Kelly is out of commission with a hurt knee, and I’ve been roughing it alone on inspections. Lifting heavy boxes and retrieving tools solo has proved challenging, and I left the inspection at that. I will be back to add another box to the original hive soon, but we’ll wait to disturb the split for about a month. Here’s wishing them well.

4 Responses to A Swarm and a Split

  1. Well goodness me Sarah, do or die as they say!! Perhaps with your climate being so much warmer than ours your bees expand to greater levels and I don’t know about beekeeping practices in the US but you splitting after the swarm did have me taking a sharp intake of breath!! The timing was rather like a cast that leaves the hive after a swarm when the bees have got over excited. You’re right that the majority of bees on the frames you’ve created the new colony with will be youngsters who won’t have been out of the hive yet so will require access to food. Since the queen has now gone in the swarm there could possibly already be a virgin somewhere with there being so many queen cells, maybe one in each hive if you’re lucky! The workers who were out when you made the split will obviously return to the original location so the new colony is in effect on its own. Fingers crossed any workers you moved across didn’t fly back to their old home too but I’d strongly recommend you make some sugar syrup for both hives so workers don’t have to expend energy flying. Of course so long as they aren’t too far apart from each other, if the new colony decides it can’t survive it may well return to the original hive anyway. For all that Sarah, if it doesn’t work you’ve still learned an awful lot more and I’ll watch with baited breath!!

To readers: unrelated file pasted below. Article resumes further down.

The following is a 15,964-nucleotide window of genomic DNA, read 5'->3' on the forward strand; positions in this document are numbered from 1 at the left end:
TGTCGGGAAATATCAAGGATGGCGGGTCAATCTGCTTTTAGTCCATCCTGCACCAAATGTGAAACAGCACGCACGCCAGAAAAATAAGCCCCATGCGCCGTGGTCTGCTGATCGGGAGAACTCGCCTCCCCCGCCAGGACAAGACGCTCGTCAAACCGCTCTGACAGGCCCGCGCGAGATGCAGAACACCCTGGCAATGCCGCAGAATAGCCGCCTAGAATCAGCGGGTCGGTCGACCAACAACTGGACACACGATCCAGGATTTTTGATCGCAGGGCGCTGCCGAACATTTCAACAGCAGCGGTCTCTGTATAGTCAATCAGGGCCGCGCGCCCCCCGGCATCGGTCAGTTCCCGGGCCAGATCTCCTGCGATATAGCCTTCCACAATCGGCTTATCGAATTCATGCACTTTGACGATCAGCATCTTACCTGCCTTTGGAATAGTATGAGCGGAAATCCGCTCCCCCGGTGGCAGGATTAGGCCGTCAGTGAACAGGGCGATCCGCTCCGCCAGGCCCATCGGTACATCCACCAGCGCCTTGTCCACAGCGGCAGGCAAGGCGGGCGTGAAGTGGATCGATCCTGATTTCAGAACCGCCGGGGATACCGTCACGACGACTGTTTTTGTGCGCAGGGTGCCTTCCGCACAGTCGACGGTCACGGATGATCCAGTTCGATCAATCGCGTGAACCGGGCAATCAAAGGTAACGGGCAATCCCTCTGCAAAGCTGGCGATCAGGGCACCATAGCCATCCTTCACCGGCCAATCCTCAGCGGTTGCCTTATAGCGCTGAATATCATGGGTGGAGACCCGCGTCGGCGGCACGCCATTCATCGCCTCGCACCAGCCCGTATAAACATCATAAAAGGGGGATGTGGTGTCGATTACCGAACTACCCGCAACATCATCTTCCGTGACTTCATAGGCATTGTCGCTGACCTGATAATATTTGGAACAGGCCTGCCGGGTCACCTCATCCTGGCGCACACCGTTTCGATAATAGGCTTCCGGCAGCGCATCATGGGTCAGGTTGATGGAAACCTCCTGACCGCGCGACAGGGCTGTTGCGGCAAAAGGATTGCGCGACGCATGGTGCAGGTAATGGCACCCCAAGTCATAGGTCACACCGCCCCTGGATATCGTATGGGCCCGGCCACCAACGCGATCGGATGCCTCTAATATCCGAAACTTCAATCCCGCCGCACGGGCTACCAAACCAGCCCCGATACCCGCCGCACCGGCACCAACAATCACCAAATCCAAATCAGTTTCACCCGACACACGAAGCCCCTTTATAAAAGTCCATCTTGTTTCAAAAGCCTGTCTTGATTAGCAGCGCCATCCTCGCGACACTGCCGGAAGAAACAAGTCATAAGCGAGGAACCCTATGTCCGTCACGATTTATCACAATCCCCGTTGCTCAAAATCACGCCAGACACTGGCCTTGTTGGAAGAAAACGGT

• Time will tell. Kelly agreed to make an exception to our no feeding rule and added jars of sugar syrup for both splits yesterday. Apparently they both looked very active, with bees coming in and out. I’m behind in blogging, but we have reason to suspect that the first split took its virgin queen out for her mating flight a week ago, so I am very hopeful for them.

      We have had a very warm winter/spring so far, and there were lots of bees in both split hives, as well as plenty of queen cells to go around, so I am not despairing yet. I’ll keep you posted.

  2. Sarah, I just had a thought. At a recent talk on beekeeping it was suggested icing sugar should be dusted over frames in the new box of an artificial swarm and again when the brood has hatched in a queenless hive. It’s harmless and an easy way to give an instant source of food.

  3. It all sounds promising Sarah and your seasons are definitely much longer as in the UK we are lucky if our bees get out and about for 6 months in a year. Here we are getting into April and mine have only been able to enjoy a couple of days warm enough to forage as strong freezing winds from Russia continue to blast us. I’m feeding an emergency supply of sugar candy to keep them alive without encouraging the queen to lay too much just yet. That’s the theory anyway but God knows what’s going on inside those hives as an inspection is impossible. Perhaps I should get a colony of Russian bees like yours rather than the usual Italians that British beekeepers love so much! I understand Kelly’s concerns about feeding but I’ll again quote Terry who reckoned if they don’t want it they won’t take it. Bees have been around a million years so a survival instinct is well and truly ingrained whatever we novice beekeepers chuck at them so no, don’t despair Sarah.